No doubt your rapidly growing project requires a lot of time of effort from you. Do you manage to maintain a balance between your busy and demanding work and your personal life? How do you do this?


Running your own business is a 24/7 job. Even when you're not at work, you're always thinking about your "baby" and what still needs to be done for the next leap forward. You quickly get used to this, and you no longer see it as work as such: it's your business, your interest, your calling. A plus side of my business is that I can always combine my work with my children. I often bring them with me to the centre and all the educators are "tested" on our children. Even at a meeting with our partners I might be with my children –it's part of my life. As it happens, I can also make leave decisions independently –and that flexibility is worth a lot.


Personal life requires time and regularity, so my husband and I plan regular two-day trips away as a couple every three months, family trips, and each week we try to do something with the whole family.

I haven't yet managed to find time for sport and hobbies, of course, but I am trying to do that at work as well: we have yoga and Pilates classes. 


What personal and business qualities do you think are important for a successful entrepreneur?


One of the key requirements for a business to be successful, apart from a good business idea and good organisation, is to have a manager who has all the leadership skills and is a capable strategist, is self-confident, takes responsibility and gives leaders around him or her the opportunity to develop. With someone like that, a team can move mountains.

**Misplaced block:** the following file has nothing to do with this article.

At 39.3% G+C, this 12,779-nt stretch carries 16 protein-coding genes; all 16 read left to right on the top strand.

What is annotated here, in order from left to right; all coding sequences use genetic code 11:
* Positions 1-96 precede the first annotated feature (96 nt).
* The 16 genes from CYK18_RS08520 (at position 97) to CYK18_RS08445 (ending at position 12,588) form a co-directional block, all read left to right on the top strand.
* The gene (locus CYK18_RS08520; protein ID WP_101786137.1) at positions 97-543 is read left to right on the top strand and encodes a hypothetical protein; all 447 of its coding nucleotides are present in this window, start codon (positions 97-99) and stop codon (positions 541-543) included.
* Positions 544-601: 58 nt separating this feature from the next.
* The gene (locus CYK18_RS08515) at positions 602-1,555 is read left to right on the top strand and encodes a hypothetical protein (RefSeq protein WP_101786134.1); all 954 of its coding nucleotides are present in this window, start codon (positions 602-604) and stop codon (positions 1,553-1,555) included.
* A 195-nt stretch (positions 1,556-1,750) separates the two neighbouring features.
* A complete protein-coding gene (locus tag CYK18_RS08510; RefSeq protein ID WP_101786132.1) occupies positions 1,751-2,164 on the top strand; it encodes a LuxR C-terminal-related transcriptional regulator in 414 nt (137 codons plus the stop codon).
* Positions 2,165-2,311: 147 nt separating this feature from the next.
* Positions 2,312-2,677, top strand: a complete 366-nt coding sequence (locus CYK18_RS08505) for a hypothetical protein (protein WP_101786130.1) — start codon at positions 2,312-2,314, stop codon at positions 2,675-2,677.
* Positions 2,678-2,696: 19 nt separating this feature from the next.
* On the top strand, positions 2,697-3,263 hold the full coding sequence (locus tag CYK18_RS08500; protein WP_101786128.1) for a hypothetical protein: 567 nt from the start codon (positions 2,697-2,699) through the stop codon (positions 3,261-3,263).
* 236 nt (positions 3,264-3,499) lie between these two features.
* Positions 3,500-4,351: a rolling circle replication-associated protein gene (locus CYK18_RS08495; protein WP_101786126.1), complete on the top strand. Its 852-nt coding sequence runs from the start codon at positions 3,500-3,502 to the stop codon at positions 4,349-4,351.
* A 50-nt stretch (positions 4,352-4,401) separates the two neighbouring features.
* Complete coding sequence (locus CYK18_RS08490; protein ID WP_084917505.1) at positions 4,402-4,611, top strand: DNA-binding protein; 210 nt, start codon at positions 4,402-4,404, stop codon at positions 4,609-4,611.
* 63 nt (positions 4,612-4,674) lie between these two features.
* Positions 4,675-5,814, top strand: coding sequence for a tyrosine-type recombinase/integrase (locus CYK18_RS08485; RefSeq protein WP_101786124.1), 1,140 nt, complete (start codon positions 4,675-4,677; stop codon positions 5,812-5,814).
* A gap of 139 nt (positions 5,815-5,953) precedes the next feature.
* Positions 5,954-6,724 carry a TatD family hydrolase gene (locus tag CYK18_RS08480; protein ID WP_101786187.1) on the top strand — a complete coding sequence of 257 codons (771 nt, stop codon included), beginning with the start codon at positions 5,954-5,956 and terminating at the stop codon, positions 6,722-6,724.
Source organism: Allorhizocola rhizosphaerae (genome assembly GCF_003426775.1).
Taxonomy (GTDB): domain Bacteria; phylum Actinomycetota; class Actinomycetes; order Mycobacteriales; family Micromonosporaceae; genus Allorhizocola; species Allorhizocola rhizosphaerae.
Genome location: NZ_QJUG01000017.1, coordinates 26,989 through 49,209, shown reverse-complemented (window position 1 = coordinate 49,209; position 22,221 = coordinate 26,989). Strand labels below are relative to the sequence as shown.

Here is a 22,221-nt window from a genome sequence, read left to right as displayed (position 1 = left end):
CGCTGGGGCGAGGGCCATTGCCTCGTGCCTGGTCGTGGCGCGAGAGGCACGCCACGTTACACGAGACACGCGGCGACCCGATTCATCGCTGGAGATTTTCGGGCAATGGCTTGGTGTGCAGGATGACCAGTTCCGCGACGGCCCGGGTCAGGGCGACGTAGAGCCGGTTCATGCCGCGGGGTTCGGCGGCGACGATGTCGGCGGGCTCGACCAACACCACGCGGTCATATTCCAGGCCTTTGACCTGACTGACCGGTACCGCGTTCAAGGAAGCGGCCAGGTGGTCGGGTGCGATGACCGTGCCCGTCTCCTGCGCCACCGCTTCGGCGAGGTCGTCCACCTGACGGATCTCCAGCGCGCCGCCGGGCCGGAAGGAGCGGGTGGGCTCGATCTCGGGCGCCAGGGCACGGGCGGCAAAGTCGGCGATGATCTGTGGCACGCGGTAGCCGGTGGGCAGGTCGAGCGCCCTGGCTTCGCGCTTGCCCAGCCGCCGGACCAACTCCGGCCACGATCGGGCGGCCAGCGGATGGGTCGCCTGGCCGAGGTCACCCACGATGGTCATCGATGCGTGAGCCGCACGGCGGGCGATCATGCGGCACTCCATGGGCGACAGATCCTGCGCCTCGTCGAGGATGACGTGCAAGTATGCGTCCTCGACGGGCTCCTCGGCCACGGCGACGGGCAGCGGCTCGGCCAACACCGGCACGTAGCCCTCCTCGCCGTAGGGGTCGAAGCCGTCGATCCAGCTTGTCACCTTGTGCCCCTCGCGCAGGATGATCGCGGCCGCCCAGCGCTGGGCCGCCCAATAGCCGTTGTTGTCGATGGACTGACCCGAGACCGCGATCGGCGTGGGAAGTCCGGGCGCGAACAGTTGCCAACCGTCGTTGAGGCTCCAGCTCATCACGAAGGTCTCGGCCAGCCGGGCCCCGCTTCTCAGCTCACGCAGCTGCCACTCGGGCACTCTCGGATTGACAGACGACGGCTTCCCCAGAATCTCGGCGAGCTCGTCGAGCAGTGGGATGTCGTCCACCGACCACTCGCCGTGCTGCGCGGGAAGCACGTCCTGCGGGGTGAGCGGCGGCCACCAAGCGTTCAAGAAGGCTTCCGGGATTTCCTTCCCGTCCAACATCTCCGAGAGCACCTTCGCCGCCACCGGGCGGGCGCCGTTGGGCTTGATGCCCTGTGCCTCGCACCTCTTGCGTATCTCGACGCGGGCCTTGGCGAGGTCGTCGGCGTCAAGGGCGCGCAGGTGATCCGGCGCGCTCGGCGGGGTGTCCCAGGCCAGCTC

What advice would you give to businesswomen thinking about the "family or work" question?


That question has always baffled me –why should you need to choose one or the other? For a modern woman it is important both to have a family and to work. I firmly believe that a happy wife and mother is the most effective employee at a company. These days, there are many ways of organising your life so you don't have to choose: companies offer flexible schedules, or you can arrange to work from home. Even if your company is no help, there are new industries and roles and work for mums. The main thing is not to stop developing, as a mother or professionally, at any stage.


What objectives have you set yourselves for the immediate future?


We have big plans for this year: for the first time in Russia we will launch the Baby Sensory early learning programme, and we will also be making our current centre operationally efficient and aim to open at least one new family centre and one corporate centre -the first in Russia. In three years' time, the Baby Sensory method will be in every big city in Russia.